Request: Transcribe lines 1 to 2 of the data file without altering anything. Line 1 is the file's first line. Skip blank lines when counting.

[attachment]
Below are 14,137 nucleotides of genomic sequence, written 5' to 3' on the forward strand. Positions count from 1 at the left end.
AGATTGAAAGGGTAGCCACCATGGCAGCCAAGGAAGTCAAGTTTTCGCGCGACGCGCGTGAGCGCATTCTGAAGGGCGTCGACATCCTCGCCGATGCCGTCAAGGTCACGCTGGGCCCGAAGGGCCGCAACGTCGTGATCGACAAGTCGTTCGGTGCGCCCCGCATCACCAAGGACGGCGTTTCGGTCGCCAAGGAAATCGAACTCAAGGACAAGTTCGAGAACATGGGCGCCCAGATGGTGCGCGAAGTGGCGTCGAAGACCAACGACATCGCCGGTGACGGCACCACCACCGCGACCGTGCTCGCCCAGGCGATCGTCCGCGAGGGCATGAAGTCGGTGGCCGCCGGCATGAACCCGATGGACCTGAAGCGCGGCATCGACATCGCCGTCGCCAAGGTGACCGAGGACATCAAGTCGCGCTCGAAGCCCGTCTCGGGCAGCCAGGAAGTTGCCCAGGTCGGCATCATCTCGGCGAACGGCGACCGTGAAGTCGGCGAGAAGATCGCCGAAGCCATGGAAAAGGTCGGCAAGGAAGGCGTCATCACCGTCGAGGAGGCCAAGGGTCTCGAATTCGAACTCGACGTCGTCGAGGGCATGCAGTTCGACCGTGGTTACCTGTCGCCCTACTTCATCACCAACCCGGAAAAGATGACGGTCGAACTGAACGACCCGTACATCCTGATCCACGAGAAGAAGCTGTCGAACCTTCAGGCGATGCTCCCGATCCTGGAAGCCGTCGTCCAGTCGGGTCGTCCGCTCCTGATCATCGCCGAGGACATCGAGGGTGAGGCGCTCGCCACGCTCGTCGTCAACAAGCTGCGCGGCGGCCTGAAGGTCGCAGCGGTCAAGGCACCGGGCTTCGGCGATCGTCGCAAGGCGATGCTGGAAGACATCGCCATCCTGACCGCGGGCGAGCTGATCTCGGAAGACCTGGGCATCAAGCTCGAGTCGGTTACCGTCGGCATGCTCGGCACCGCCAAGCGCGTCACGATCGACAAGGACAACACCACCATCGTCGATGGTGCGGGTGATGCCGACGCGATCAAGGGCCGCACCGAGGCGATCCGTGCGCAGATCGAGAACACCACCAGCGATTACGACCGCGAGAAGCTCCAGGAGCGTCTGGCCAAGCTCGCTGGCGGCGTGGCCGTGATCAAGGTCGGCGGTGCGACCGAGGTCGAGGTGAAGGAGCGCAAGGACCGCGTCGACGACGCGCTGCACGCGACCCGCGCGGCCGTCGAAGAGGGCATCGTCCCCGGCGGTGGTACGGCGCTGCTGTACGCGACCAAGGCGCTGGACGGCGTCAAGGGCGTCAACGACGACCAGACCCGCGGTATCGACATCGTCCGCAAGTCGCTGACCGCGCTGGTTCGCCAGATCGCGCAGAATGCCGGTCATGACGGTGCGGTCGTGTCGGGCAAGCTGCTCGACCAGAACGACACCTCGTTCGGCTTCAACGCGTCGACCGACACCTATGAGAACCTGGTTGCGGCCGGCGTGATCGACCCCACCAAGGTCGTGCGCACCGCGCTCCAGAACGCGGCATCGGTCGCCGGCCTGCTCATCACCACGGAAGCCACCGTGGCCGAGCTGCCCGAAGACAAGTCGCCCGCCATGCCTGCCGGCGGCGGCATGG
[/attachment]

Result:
Below are 14,137 nucleotides of genomic sequence, written 5' to 3' on the forward strand. Positions count from 1 at the left end.
AGATTGAAAGGGTAGCCACCATGGCAGCCAAGGAAGTCAAGTTTTCGCGCGACGCGCGTGAGCGCATTCTGAAGGGCGTCGACATCCTCGCCGATGCCGTCAAGGTCACGCTGGGCCCGAAGGGCCGCAACGTCGTGATCGACAAGTCGTTCGGTGCGCCCCGCATCACCAAGGACGGCGTTTCGGTCGCCAAGGAAATCGAACTCAAGGACAAGTTCGAGAACATGGGCGCCCAGATGGTGCGCGAAGTGGCGTCGAAGACCAACGACATCGCCGGTGACGGCACCACCACCGCGACCGTGCTCGCCCAGGCGATCGTCCGCGAGGGCATGAAGTCGGTGGCCGCCGGCATGAACCCGATGGACCTGAAGCGCGGCATCGACATCGCCGTCGCCAAGGTGACCGAGGACATCAAGTCGCGCTCGAAGCCCGTCTCGGGCAGCCAGGAAGTTGCCCAGGTCGGCATCATCTCGGCGAACGGCGACCGTGAAGTCGGCGAGAAGATCGCCGAAGCCATGGAAAAGGTCGGCAAGGAAGGCGTCATCACCGTCGAGGAGGCCAAGGGTCTCGAATTCGAACTCGACGTCGTCGAGGGCATGCAGTTCGACCGTGGTTACCTGTCGCCCTACTTCATCACCAACCCGGAAAAGATGACGGTCGAACTGAACGACCCGTACATCCTGATCCACGAGAAGAAGCTGTCGAACCTTCAGGCGATGCTCCCGATCCTGGAAGCCGTCGTCCAGTCGGGTCGTCCGCTCCTGATCATCGCCGAGGACATCGAGGGTGAGGCGCTCGCCACGCTCGTCGTCAACAAGCTGCGCGGCGGCCTGAAGGTCGCAGCGGTCAAGGCACCGGGCTTCGGCGATCGTCGCAAGGCGATGCTGGAAGACATCGCCATCCTGACCGCGGGCGAGCTGATCTCGGAAGACCTGGGCATCAAGCTCGAGTCGGTTACCGTCGGCATGCTCGGCACCGCCAAGCGCGTCACGATCGACAAGGACAACACCACCATCGTCGATGGTGCGGGTGATGCCGACGCGATCAAGGGCCGCACCGAGGCGATCCGTGCGCAGATCGAGAACACCACCAGCGATTACGACCGCGAGAAGCTCCAGGAGCGTCTGGCCAAGCTCGCTGGCGGCGTGGCCGTGATCAAGGTCGGCGGTGCGACCGAGGTCGAGGTGAAGGAGCGCAAGGACCGCGTCGACGACGCGCTGCACGCGACCCGCGCGGCCGTCGAAGAGGGCATCGTCCCCGGCGGTGGTACGGCGCTGCTGTACGCGACCAAGGCGCTGGACGGCGTCAAGGGCGTCAACGACGACCAGACCCGCGGTATCGACATCGTCCGCAAGTCGCTGACCGCGCTGGTTCGCCAGATCGCGCAGAATGCCGGTCATGACGGTGCGGTCGTGTCGGGCAAGCTGCTCGACCAGAACGACACCTCGTTCGGCTTCAACGCGTCGACCGACACCTATGAGAACCTGGTTGCGGCCGGCGTGATCGACCCCACCAAGGTCGTGCGCACCGCGCTCCAGAACGCGGCATCGGTCGCCGGCCTGCTCATCACCACGGAAGCCACCGTGGCCGAGCTGCCCGAAGACAAGTCGCCCGCCATGCCTGCCGGCGGCGGCATGG